Analysis by the IEEFA claims the speed and scope of the US's transition will mean coal and gas are set to become the “biggest losers” as clean energy generation climbs quickly
The energy transition to renewables in the US is “likely to accelerate” over the next two to three years, says a report.
The analysis by the Institute for Energy Economics and Financial Analysis (IEEFA) claims the speed and scope of the transition will mean coal and gas, which have dominated the nation’s energy mix for a number of years, are set to become the “biggest losers” as clean energy generation climbs quickly.
The report, titled U.S. Power Sector Outlook 2021, highlights how solar and battery storage adoption is “enjoying almost exponential growth”, and notes that wind and solar technology improvements have helped turn the two resources into the “least-cost option” across the US.
“Coal will be pushed out of the electricity sector completely, with gas set to decline as well,” said Dennis Wamsted, an IEEFA analyst and report co-author. “Cleaner and lower-cost wind and solar, coupled with battery storage, will drive fossil fuels out of the market.”
Coal generation set to take major hit as US energy transition to renewables speeds up
The IEEFA’s report notes that even a short-term increase in coal generation caused by higher gas prices is likely to be just that – a short-term increase.
It said coal’s share in the US generation sector could fall to 10% by 2025 – marking a huge decline from just seven years ago when it made up 39% of the mix.
Data from the US Energy Information Administration (EIA) shows that between 2010 and the first quarter of 2019, US power firms announced the retirement of more than 546 coal-fired power units – representing about 102 gigawatts (GW) of generating capacity and roughly a third of the coal fleet that was operating in 2010.
During Donald Trump’s presidency, he made several changes to ease environmental legislation’s in an attempt to fulfil his promise to “end the war on coal”.
But, as President Joe Biden plans to invest $1.7tn over the next 10 years into a “clean energy revolution”, the ailing coal industry is unlikely to receive any help from the Oval Office’s latest incumbent.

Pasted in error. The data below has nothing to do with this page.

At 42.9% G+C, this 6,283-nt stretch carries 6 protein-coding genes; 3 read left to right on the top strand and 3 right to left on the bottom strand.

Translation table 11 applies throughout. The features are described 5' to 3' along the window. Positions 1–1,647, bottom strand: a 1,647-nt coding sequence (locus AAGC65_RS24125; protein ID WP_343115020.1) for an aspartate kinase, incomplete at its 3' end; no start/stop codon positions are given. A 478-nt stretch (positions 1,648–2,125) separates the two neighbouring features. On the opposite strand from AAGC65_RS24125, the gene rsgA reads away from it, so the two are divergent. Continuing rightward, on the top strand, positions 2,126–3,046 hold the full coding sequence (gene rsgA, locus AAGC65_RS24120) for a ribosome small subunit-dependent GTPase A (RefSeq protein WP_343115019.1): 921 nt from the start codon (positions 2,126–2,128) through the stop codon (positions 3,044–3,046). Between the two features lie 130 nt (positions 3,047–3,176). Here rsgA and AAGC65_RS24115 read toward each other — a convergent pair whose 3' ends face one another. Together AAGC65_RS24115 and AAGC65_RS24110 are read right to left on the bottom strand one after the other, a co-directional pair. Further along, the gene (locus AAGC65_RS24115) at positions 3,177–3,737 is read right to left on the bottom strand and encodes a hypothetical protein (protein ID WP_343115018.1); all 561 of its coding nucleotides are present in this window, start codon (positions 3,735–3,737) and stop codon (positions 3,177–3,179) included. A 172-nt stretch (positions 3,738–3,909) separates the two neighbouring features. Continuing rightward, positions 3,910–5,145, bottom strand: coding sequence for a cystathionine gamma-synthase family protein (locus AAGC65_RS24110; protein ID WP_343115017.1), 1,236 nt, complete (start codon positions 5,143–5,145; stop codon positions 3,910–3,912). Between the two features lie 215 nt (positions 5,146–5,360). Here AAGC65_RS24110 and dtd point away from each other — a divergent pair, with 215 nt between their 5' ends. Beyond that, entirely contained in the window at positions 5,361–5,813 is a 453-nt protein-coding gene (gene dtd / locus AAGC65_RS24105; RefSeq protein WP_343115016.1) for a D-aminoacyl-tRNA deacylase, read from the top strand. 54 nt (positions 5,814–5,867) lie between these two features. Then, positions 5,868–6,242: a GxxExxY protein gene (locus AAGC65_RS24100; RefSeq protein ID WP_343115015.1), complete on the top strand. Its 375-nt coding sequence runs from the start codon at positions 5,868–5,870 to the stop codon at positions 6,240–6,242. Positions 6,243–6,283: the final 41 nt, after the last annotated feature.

The IEEFA said the increase in renewables is happening largely at the expense of coal. Wind capacity has doubled since 2012, while solar capacity has doubled since 2016.
Meanwhile, utility-scale wind and solar accounted for more than 10% of total US electricity generation in 2020 for the first time.
“This is just the start of a transition that is rapidly accelerating, driven by sharp declines in cost, stricter environmental regulations for coal generation and mounting public concern about climate change,” said David Schlissel, IEEFA director of resource planning analysis and report co-author.
Texas the biggest indicator of the acceleration in the US energy transition to renewables
The IEEFA’s 2021 Power Outlook highlights that changes occurring in Texas, a typically fossil fuel-reliant state, may be most indicative of the changes happening in the overall electric sector.
At the end of 2011, the state’s installed wind capacity was 9,603 megawatts (MW), making up 8.5% of the region’s electricity demand.
By the end of 2020, installed wind capacity had climbed to 25,121MW, reaching a 22.8% market share. Coal generation, which had accounted for 39% of its electricity needs in 2011, fell to 17.9% in 2020.
Seth Feaster, an IEEFA energy data analyst and report co-author, said: “The Texas transition will not be replicated precisely in other areas of the country, but the broad themes are certainly going to hold true, particularly the surge in new wind and solar generation through to 2024.”